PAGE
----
Another interesting development as of late is Perleman’s buying spree of Revlon stock. Between May 2017 and October 2017, Perelman bought shares 33 times in the open market, which increased Revlon stock prices as well as fueled rumors that he may be positioning to take Revlon private.
Since Revlon’s acquisition of Elizabeth Arden, net sales have shown year-over-year increases in Q1, Q2, and Q3 2017 results.
|Quarter||Net Sales Increase Over Previous Year|
Online Cosmetics Sales Trends
The Global Beauty & Personal Care Products market is anticipated to grow from $432.7 billion in 2016 to $750 billion by 2024, at a CAGR of 7.15% between 2016 and 2024. But this industry is extremely competitive, with many different players vying for the consumers’ attention and dollars. For beauty products, and the companies that manufacture and sell them, image is everything. Prestige is part of the package, especially with so-called “luxury beauty brands” – think Lancome or Estee Lauder. Luxury cosmetic companies have been wary to sell their brands online because it lacks the “prestige factor”. However, mass-market brands (like CoverGirl and Clairol) have embraced the online space, resulting in Amazon becoming the largest online beauty retailer in the U.S., with 36% of the market. Revlon’s Elizabeth Arden line is considered a “luxury cosmetic brand”, and Revlon, unlike some other luxury brands, has embraced Amazon’s platform, selling these products with the online retailer since late 2016. Indeed, increasing online sales is definitely one of Revlon management’s top priorities as stated by Chris Peterson, CFO, “We’re gaining momentum on our strategy to respond to the accelerating pace of innovation and increasing migration to digitally-focused consumer engagement. We’re also pleased with our continued growth in e-commerce and look forward to expanding our share of this important category.”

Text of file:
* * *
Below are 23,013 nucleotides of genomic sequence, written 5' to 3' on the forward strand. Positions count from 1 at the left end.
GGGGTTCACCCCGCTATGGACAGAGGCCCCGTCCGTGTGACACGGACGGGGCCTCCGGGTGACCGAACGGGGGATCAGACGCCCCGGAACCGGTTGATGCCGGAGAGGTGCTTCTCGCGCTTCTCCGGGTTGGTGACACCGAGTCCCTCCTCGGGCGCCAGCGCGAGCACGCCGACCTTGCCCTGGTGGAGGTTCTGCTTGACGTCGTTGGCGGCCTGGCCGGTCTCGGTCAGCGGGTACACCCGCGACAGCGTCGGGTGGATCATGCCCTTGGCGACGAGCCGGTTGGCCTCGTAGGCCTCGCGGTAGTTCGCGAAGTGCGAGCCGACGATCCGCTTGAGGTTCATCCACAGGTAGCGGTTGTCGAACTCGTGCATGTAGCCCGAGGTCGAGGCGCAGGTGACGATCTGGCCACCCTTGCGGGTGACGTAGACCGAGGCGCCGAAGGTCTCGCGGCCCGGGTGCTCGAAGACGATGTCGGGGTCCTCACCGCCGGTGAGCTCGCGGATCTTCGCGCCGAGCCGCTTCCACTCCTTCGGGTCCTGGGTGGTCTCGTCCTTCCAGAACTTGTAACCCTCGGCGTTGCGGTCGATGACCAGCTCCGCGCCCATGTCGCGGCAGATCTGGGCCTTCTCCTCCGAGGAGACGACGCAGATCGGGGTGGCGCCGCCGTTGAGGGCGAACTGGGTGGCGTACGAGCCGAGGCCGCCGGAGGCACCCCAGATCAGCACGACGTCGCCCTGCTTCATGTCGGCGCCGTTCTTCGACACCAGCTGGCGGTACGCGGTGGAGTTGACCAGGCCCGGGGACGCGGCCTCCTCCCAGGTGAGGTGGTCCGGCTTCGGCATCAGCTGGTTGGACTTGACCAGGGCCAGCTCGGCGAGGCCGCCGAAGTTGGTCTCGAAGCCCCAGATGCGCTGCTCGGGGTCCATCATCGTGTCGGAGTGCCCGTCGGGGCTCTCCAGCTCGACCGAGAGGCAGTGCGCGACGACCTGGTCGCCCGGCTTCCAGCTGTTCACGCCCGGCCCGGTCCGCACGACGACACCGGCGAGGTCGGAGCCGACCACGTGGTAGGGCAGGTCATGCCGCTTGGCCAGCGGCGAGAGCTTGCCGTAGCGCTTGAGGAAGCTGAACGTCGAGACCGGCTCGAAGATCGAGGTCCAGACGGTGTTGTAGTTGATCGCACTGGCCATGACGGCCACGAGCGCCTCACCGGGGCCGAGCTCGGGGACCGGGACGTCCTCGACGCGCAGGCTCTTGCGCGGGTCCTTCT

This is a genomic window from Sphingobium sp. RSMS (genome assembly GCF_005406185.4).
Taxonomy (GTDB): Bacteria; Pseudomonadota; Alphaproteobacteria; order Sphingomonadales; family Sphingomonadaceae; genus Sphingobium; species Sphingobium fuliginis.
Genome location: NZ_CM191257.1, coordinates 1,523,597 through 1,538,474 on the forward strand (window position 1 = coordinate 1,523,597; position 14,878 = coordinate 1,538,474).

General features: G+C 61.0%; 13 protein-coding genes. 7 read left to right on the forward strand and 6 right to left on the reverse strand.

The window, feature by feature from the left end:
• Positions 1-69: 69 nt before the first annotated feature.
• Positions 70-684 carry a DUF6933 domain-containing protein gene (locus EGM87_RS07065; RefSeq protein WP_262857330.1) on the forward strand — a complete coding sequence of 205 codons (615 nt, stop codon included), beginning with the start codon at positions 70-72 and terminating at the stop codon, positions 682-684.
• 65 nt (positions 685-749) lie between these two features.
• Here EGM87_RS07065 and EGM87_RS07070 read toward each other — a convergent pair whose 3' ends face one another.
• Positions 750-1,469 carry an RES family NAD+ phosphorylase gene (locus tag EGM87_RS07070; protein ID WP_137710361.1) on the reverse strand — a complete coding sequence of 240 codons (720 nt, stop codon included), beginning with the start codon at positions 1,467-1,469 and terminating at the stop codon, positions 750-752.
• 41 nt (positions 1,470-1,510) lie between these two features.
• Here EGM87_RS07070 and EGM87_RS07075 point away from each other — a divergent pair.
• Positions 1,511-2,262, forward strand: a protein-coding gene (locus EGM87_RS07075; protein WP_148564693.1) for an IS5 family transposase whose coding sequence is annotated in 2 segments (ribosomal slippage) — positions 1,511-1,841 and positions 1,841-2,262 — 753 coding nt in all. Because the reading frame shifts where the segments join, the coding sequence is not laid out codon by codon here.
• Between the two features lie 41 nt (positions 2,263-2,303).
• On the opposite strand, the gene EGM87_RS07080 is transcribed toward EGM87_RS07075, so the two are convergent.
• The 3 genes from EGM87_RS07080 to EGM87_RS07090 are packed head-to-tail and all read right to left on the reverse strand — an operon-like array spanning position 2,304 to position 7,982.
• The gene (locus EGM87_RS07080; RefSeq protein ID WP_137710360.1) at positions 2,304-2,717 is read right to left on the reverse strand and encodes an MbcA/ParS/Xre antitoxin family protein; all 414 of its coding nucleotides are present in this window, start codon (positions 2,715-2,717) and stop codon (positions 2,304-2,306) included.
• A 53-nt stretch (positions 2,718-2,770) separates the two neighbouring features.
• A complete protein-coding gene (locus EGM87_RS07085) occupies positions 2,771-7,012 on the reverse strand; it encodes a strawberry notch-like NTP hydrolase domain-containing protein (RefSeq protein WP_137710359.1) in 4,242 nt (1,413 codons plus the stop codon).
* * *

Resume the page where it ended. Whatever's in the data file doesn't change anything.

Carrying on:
Revlon’s last quarterly results (Q3 2017) reported company adjusted EBITDA of $53.6 million and interest expense of 38.6 million for an adjusted EBITDA / interest ratio of 1.3x. The company also has excellent liquidity. As of September 30, 2017, Revlon had $204.6 million in liquidity, made up of $79.0 million in cash and $125.6 million from the company’s revolving credit facility.
The risks for Revlon’s bondholders lies in whether the company can truly capitalize on its continued focus in the online advertising and sales arena as well as a successful integration of the Elizabeth Arden brand. Revlon has already been one of the few cosmetic companies to sell its “luxury” brand online via Amazon. In addition, Revlon also achieved greater than expected synergies and cost reductions in 2017, an impressive $70 million. In addition, sales increased in Q1, Q2 and Q3 of 2017, most likely from the acquisition of the Elizabeth Arden brand. In light of these developments, the near 15% yield to maturity on Revlon’s 2021 bonds, does appear to outweigh the risks identified.
In general, bond prices rise when interest rates fall and vice versa. This effect tends to be more pronounced for lower couponed, longer-term debt instruments. Any fixed income security sold or redeemed prior to maturity may be subject to a gain or loss. Higher yielding bonds typically have lower credit ratings, if any, and therefore involve higher degrees of risk and may not be suitable for all investors.
Summary and Conclusion
Revlon has a long and distinguished history in the cosmetics industry. It has continued to remake and revitalize its products as fashion trends have continued to evolve. The company boldly acquired Elizabeth Arden back in 2016 and since then has worked tirelessly to integrate its systems and products into the Revlon brand. Cost savings and synergies are coming to fruition along with increases in net sales. With the continued focus in advertising and sales online, the company appears to be turning a corner to return to profitability. Revlon’s 2021 bonds are currently selling at a significant discount giving them an outstanding yield to maturity that’s about 15%. In light of Revlon’s recent improvements, the company’s 2021 bonds are an ideal addition to our FX2 managed income portfolio, the recent benchmarked, aggregate performance of which is displayed above.
Issuer: Revlon Consumer Products Corp.
Ratings: Caa1 / CCC+
Yield to Maturity: ~14.88%
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Disclosure: Durig Capital and certain clients may hold positions in Revlon’s 2021 bonds.